Combining, then, all the foregoing circumstances together, respecting antiquity and authenticity of the book of Genesis,


conclusion will naturally follow therefrom ; those circumstances

First, that certain parts of the book cannot possibly have been written by Moses, and that the other parts carry no evidence of having been written by him.

Secondly, the universal silence of all the following books of the Bible, for about a thousand years, upon the extraordinary things spoken of in Genesis, such as the creation of the world in six days—the garden of Eden—the tree of knowledge the tree of life--the story of Eve and the serpent—the fall of man and his being turned out of this fine garden, together with Noah's flood, and the tower of Babel.

Thirdly, the silence of all the books of the Bible upon even the name of Moses, from the book of Joshua until the second book of Kings, which was not written till after the captivity, for it gives an account of the captivity, a period of about a thousand years. Strange that a man who is proclaimed as the historian of the Creation, the privy-councillor and confident of the Almighty—the legislator of the Jewish nation, and the founder of its religion ; .strange, I say, that even the name of such a man should not find a place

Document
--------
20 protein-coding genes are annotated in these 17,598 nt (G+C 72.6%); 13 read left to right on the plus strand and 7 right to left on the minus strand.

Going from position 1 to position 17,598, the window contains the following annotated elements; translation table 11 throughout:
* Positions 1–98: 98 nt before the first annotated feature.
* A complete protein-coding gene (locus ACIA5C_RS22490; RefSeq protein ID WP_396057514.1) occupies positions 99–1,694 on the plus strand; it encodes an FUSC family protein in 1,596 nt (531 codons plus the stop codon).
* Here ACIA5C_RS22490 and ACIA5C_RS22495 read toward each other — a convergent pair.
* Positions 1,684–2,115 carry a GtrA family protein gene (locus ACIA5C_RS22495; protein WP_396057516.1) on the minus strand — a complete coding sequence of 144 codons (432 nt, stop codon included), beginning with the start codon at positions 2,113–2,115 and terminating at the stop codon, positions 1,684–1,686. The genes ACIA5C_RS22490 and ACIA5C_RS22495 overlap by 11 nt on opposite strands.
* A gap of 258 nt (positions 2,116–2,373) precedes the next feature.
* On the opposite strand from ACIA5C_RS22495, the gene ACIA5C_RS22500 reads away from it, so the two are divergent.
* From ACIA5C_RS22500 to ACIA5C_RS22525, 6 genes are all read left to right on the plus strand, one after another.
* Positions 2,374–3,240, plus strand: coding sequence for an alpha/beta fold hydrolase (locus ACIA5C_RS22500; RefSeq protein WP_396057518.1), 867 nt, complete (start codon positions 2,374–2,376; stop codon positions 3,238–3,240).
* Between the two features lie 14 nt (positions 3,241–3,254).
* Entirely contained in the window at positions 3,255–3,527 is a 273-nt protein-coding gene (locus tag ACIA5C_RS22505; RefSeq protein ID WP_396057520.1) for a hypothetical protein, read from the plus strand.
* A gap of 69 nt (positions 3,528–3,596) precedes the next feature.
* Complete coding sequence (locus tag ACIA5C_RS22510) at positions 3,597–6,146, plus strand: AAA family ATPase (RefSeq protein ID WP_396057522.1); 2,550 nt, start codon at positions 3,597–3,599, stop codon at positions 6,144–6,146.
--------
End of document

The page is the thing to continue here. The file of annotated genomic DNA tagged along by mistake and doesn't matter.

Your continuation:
in their books for a thousand years, if they knew or believed any thing about him, or the books he is said to have written.

Fourthly, the opinion of some of the most celebrated of the Jewish commentators, that Moses is not the author of the book of Genesis, founded on the reasons given for that opinion.

Fifthly, the opinion of the early Christian writers, and of the great champion of Jewish literature, Maimonides, that the book of Genesis is not a book of facts.

Sixthly, the silence imposed by all the Jewish rabbins, and by Maimonides himself, upon the Jewish nation, not to speak ofany thing they may happen to know, or discover, respecting the cosmogony (or creation of the world) in the book of Genesis.

From these circumstances the following conclusions offer:
First, that the book of Genesis is not a book of facts.

Secondly, that as no mention is made throughout the Bible o any of the extraordinary things related in Genesis, that it has not been written till after the other books were written, and put as a preface to the Bible. Every one knows that a preface to a book, though it stands first, is the last written.

Thirdly, that the silence imposed by all the Jewish rabbins and by Maimonides upon the Jewish nation, to keep silence upon every thing related in their cosmogony, ovinces a secret they are not willing should be known. The secret therefore explains itself to be, that when the Jews were in captivity in Babylon and Persia, they became acquainted with the cosmogony of the Persians, as registered in tha Zend-Avesta of Zoroaster, the Persian law-giver, which, after then , eturn from captivity, they manufactured and modelled as their own, and anti-dated it by giving to it the name of